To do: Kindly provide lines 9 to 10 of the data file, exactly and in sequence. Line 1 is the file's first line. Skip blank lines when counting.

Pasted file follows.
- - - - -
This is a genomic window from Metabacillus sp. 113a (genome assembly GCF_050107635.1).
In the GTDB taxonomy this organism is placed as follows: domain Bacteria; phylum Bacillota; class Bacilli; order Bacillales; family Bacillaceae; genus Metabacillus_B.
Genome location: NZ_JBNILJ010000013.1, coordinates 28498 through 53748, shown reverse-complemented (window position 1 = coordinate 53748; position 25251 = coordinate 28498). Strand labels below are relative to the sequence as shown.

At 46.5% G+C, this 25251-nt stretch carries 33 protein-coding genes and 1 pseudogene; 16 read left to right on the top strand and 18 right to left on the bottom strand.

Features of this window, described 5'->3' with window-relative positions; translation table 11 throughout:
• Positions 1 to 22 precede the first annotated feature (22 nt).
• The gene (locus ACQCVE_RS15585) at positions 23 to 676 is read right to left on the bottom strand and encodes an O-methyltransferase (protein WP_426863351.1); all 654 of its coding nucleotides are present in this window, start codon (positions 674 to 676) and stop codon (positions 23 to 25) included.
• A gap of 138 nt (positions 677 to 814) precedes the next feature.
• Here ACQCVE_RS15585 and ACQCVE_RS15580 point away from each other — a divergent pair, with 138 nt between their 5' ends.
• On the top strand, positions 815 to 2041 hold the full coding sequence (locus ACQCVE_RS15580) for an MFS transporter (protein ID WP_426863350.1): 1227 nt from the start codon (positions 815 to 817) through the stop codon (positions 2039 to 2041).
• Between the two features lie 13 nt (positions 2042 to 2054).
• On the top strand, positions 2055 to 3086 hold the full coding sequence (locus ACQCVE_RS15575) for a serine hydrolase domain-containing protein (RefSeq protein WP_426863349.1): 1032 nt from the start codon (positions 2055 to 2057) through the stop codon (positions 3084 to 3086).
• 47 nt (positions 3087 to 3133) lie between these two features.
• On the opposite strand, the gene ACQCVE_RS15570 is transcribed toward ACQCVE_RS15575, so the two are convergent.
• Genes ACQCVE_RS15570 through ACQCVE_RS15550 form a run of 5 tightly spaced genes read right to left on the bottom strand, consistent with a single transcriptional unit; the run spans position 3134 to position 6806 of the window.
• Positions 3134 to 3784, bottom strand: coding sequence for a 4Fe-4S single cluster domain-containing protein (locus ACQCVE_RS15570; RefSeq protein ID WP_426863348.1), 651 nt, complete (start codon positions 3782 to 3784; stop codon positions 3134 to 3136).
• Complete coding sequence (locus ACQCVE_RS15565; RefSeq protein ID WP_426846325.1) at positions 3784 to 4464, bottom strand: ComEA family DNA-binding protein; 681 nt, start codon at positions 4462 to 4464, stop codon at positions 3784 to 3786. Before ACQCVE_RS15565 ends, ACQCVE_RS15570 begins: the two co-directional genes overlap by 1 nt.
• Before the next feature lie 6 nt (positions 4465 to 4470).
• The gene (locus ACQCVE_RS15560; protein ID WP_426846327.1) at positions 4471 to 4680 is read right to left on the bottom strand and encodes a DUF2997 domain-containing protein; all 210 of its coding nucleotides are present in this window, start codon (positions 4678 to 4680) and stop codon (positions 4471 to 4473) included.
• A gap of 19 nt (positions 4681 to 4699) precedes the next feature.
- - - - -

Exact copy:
• Here ACQCVE_RS15585 and ACQCVE_RS15580 point away from each other — a divergent pair, with 138 nt between their 5' ends.
• On the top strand, positions 815 to 2041 hold the full coding sequence (locus ACQCVE_RS15580) for an MFS transporter (protein ID WP_426863350.1): 1227 nt from the start codon (positions 815 to 817) through the stop codon (positions 2039 to 2041).